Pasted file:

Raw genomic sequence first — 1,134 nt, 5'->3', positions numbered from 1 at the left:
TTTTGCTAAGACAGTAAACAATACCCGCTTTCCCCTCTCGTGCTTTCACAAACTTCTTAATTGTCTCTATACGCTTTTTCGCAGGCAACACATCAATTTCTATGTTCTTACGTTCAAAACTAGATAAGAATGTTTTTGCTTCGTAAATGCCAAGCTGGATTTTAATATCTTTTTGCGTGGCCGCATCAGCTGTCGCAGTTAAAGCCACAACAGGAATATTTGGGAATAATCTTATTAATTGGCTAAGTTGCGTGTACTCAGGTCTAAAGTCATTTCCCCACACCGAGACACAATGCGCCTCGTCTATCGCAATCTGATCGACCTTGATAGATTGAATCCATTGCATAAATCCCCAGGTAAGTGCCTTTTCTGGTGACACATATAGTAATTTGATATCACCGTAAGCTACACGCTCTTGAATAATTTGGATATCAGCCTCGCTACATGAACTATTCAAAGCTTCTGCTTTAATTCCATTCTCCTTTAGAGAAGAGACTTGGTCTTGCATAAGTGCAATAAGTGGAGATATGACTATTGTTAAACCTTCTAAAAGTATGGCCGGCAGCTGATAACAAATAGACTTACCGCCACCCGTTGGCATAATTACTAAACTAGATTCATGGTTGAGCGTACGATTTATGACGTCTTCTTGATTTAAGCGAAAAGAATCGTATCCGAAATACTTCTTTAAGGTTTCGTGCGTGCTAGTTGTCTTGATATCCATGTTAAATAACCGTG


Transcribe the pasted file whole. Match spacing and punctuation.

Raw genomic sequence first — 1,134 nt, 5'->3', positions numbered from 1 at the left:
TTTTGCTAAGACAGTAAACAATACCCGCTTTCCCCTCTCGTGCTTTCACAAACTTCTTAATTGTCTCTATACGCTTTTTCGCAGGCAACACATCAATTTCTATGTTCTTACGTTCAAAACTAGATAAGAATGTTTTTGCTTCGTAAATGCCAAGCTGGATTTTAATATCTTTTTGCGTGGCCGCATCAGCTGTCGCAGTTAAAGCCACAACAGGAATATTTGGGAATAATCTTATTAATTGGCTAAGTTGCGTGTACTCAGGTCTAAAGTCATTTCCCCACACCGAGACACAATGCGCCTCGTCTATCGCAATCTGATCGACCTTGATAGATTGAATCCATTGCATAAATCCCCAGGTAAGTGCCTTTTCTGGTGACACATATAGTAATTTGATATCACCGTAAGCTACACGCTCTTGAATAATTTGGATATCAGCCTCGCTACATGAACTATTCAAAGCTTCTGCTTTAATTCCATTCTCCTTTAGAGAAGAGACTTGGTCTTGCATAAGTGCAATAAGTGGAGATATGACTATTGTTAAACCTTCTAAAAGTATGGCCGGCAGCTGATAACAAATAGACTTACCGCCACCCGTTGGCATAATTACTAAACTAGATTCATGGTTGAGCGTACGATTTATGACGTCTTCTTGATTTAAGCGAAAAGAATCGTATCCGAAATACTTCTTTAAGGTTTCGTGCGTGCTAGTTGTCTTGATATCCATGTTAAATAACCGTG